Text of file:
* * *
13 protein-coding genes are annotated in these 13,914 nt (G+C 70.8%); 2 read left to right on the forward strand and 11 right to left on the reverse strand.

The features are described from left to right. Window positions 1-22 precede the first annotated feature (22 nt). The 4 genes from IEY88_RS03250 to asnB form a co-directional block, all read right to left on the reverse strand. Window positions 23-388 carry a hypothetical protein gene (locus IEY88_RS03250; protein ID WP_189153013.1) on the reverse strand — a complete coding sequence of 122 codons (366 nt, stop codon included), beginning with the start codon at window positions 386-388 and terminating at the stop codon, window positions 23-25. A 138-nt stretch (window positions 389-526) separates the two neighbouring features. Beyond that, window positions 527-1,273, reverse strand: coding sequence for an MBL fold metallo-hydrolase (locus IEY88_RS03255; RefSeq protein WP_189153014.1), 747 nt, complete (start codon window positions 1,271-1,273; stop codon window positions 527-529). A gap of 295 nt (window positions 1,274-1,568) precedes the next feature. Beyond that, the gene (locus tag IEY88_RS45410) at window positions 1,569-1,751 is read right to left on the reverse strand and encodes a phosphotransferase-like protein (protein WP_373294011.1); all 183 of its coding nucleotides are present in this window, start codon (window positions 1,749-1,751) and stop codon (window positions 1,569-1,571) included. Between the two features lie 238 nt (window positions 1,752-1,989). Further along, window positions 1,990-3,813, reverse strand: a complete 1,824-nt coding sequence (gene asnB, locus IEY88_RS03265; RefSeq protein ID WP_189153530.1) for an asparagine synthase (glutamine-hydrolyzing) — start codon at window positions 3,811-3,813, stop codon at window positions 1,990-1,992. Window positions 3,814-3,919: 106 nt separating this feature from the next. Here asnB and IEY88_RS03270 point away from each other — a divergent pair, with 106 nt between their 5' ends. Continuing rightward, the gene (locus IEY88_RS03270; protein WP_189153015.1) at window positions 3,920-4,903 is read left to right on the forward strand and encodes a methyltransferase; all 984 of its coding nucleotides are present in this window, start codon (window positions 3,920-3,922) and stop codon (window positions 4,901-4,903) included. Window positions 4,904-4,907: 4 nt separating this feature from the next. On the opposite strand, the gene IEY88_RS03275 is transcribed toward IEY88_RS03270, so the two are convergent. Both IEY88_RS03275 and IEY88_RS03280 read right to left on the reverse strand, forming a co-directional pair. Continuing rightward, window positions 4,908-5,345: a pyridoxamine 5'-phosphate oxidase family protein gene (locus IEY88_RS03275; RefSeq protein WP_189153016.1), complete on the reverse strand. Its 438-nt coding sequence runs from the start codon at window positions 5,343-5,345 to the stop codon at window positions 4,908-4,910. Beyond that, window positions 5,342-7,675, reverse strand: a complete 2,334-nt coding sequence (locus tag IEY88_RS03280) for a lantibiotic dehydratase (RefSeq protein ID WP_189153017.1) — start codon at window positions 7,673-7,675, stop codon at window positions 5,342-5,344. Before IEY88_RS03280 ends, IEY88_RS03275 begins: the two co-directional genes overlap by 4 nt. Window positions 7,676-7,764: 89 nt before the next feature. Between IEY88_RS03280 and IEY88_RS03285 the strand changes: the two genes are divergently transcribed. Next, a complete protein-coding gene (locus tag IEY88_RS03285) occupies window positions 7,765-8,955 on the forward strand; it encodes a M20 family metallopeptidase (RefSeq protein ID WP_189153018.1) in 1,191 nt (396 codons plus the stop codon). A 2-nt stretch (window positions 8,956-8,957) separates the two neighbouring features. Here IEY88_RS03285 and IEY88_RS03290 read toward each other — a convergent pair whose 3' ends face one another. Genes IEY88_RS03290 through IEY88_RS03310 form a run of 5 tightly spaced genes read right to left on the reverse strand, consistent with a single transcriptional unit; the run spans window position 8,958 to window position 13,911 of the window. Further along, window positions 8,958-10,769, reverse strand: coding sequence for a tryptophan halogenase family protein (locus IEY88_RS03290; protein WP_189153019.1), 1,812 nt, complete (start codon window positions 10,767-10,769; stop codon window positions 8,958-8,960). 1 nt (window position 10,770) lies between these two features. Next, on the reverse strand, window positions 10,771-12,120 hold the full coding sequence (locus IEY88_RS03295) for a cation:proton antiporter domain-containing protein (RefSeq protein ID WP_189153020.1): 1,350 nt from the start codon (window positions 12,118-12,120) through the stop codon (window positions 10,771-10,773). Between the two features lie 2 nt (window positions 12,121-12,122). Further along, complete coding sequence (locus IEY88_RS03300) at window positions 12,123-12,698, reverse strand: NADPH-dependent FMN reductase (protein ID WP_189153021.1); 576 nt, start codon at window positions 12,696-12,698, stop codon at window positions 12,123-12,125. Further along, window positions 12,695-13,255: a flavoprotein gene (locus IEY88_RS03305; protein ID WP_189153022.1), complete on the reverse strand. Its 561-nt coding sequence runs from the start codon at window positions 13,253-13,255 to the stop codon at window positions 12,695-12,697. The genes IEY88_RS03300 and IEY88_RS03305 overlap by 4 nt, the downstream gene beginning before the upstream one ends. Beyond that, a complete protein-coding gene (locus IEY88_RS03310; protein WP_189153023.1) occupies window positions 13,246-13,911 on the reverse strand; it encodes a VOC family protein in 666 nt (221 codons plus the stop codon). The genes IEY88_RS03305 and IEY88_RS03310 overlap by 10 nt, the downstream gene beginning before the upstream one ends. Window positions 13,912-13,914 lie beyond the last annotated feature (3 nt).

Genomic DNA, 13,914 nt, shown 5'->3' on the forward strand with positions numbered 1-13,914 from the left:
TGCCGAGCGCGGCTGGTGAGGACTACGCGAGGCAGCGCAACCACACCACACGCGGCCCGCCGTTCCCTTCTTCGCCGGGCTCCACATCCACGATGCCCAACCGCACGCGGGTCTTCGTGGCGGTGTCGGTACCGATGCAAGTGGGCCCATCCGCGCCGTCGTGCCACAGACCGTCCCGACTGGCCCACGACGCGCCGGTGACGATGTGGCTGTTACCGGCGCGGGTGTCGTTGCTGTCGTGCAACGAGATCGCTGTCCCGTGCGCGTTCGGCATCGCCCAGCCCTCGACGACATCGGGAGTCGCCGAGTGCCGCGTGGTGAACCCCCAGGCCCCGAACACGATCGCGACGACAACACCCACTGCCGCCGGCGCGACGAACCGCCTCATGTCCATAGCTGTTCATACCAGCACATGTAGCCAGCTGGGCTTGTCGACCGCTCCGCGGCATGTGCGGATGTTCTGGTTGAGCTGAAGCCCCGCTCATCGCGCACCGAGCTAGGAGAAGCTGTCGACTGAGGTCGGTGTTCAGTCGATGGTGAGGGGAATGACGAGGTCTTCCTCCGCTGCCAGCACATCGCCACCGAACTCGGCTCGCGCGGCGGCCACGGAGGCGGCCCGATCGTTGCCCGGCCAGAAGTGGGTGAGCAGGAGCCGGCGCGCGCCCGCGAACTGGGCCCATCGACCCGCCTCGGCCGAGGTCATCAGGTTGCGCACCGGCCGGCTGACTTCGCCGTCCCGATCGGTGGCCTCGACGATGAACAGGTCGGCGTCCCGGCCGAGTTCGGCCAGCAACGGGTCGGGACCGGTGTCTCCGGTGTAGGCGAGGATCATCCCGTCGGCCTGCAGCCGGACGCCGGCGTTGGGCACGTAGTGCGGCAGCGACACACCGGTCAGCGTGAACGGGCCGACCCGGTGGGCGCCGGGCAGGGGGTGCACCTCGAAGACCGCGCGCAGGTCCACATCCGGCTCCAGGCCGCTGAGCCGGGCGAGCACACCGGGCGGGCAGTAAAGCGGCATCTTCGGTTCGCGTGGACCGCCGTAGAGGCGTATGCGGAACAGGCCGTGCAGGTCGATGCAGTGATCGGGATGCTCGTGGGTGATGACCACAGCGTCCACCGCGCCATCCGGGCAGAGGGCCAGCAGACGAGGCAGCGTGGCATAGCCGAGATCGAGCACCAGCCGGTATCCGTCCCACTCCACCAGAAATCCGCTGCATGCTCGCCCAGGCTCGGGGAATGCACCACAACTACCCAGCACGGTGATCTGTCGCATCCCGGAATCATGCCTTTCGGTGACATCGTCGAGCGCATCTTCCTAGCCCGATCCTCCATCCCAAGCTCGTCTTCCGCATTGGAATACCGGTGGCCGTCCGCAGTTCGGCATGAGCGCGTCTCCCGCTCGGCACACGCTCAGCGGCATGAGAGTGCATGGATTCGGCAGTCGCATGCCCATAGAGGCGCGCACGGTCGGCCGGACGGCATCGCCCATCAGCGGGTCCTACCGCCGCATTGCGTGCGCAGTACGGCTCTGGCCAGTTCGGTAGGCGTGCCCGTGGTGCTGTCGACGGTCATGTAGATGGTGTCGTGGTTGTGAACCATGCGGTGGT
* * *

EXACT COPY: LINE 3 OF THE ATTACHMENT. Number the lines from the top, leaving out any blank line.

Genomic DNA, 13,914 nt, shown 5'->3' on the forward strand with positions numbered 1-13,914 from the left: